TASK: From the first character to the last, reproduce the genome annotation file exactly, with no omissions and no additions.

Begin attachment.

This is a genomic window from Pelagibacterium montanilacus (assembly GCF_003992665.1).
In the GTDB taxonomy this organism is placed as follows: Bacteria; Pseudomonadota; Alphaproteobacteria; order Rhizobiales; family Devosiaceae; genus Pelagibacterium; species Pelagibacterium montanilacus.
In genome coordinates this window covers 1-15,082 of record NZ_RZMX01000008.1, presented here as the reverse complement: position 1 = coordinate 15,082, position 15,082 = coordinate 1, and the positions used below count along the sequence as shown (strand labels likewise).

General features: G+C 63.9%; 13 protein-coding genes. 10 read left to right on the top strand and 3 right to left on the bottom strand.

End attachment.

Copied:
This is a genomic window from Pelagibacterium montanilacus (assembly GCF_003992665.1).
In the GTDB taxonomy this organism is placed as follows: Bacteria; Pseudomonadota; Alphaproteobacteria; order Rhizobiales; family Devosiaceae; genus Pelagibacterium; species Pelagibacterium montanilacus.
In genome coordinates this window covers 1-15,082 of record NZ_RZMX01000008.1, presented here as the reverse complement: position 1 = coordinate 15,082, position 15,082 = coordinate 1, and the positions used below count along the sequence as shown (strand labels likewise).

General features: G+C 63.9%; 13 protein-coding genes. 10 read left to right on the top strand and 3 right to left on the bottom strand.